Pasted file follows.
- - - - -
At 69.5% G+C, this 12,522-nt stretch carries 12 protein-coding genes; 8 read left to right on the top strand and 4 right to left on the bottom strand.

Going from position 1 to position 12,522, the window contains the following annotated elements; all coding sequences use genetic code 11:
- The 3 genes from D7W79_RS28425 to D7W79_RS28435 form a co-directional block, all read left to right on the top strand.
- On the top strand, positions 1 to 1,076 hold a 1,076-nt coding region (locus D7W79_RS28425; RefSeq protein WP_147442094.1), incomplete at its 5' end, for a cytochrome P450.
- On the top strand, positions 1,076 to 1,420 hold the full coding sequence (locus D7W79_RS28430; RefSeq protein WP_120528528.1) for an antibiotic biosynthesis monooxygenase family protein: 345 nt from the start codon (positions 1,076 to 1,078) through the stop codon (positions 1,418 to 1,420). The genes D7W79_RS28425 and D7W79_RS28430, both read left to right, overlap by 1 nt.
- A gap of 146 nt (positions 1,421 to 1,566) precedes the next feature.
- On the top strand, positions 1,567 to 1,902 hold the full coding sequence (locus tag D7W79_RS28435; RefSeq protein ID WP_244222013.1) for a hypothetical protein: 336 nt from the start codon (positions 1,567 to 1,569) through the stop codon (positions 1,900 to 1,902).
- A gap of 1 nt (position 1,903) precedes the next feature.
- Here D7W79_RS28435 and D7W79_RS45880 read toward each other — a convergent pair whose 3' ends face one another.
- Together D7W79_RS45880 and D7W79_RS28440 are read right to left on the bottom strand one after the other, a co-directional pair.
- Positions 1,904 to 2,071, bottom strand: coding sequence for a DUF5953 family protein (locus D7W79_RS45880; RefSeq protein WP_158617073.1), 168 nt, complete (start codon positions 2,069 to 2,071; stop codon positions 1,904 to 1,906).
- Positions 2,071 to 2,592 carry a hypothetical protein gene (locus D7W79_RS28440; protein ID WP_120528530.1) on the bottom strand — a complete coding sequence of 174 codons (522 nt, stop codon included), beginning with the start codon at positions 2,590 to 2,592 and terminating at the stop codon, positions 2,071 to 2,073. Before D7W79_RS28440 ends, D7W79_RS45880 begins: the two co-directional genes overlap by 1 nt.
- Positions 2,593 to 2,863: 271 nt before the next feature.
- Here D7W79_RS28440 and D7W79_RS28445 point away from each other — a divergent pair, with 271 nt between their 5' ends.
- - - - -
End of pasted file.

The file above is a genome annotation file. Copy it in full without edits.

At 69.5% G+C, this 12,522-nt stretch carries 12 protein-coding genes; 8 read left to right on the top strand and 4 right to left on the bottom strand.

Going from position 1 to position 12,522, the window contains the following annotated elements; all coding sequences use genetic code 11:
- The 3 genes from D7W79_RS28425 to D7W79_RS28435 form a co-directional block, all read left to right on the top strand.
- On the top strand, positions 1 to 1,076 hold a 1,076-nt coding region (locus D7W79_RS28425; RefSeq protein WP_147442094.1), incomplete at its 5' end, for a cytochrome P450.
- On the top strand, positions 1,076 to 1,420 hold the full coding sequence (locus D7W79_RS28430; RefSeq protein WP_120528528.1) for an antibiotic biosynthesis monooxygenase family protein: 345 nt from the start codon (positions 1,076 to 1,078) through the stop codon (positions 1,418 to 1,420). The genes D7W79_RS28425 and D7W79_RS28430, both read left to right, overlap by 1 nt.
- A gap of 146 nt (positions 1,421 to 1,566) precedes the next feature.
- On the top strand, positions 1,567 to 1,902 hold the full coding sequence (locus tag D7W79_RS28435; RefSeq protein ID WP_244222013.1) for a hypothetical protein: 336 nt from the start codon (positions 1,567 to 1,569) through the stop codon (positions 1,900 to 1,902).
- A gap of 1 nt (position 1,903) precedes the next feature.
- Here D7W79_RS28435 and D7W79_RS45880 read toward each other — a convergent pair whose 3' ends face one another.
- Together D7W79_RS45880 and D7W79_RS28440 are read right to left on the bottom strand one after the other, a co-directional pair.
- Positions 1,904 to 2,071, bottom strand: coding sequence for a DUF5953 family protein (locus D7W79_RS45880; RefSeq protein WP_158617073.1), 168 nt, complete (start codon positions 2,069 to 2,071; stop codon positions 1,904 to 1,906).
- Positions 2,071 to 2,592 carry a hypothetical protein gene (locus D7W79_RS28440; protein ID WP_120528530.1) on the bottom strand — a complete coding sequence of 174 codons (522 nt, stop codon included), beginning with the start codon at positions 2,590 to 2,592 and terminating at the stop codon, positions 2,071 to 2,073. Before D7W79_RS28440 ends, D7W79_RS45880 begins: the two co-directional genes overlap by 1 nt.
- Positions 2,593 to 2,863: 271 nt before the next feature.
- Here D7W79_RS28440 and D7W79_RS28445 point away from each other — a divergent pair, with 271 nt between their 5' ends.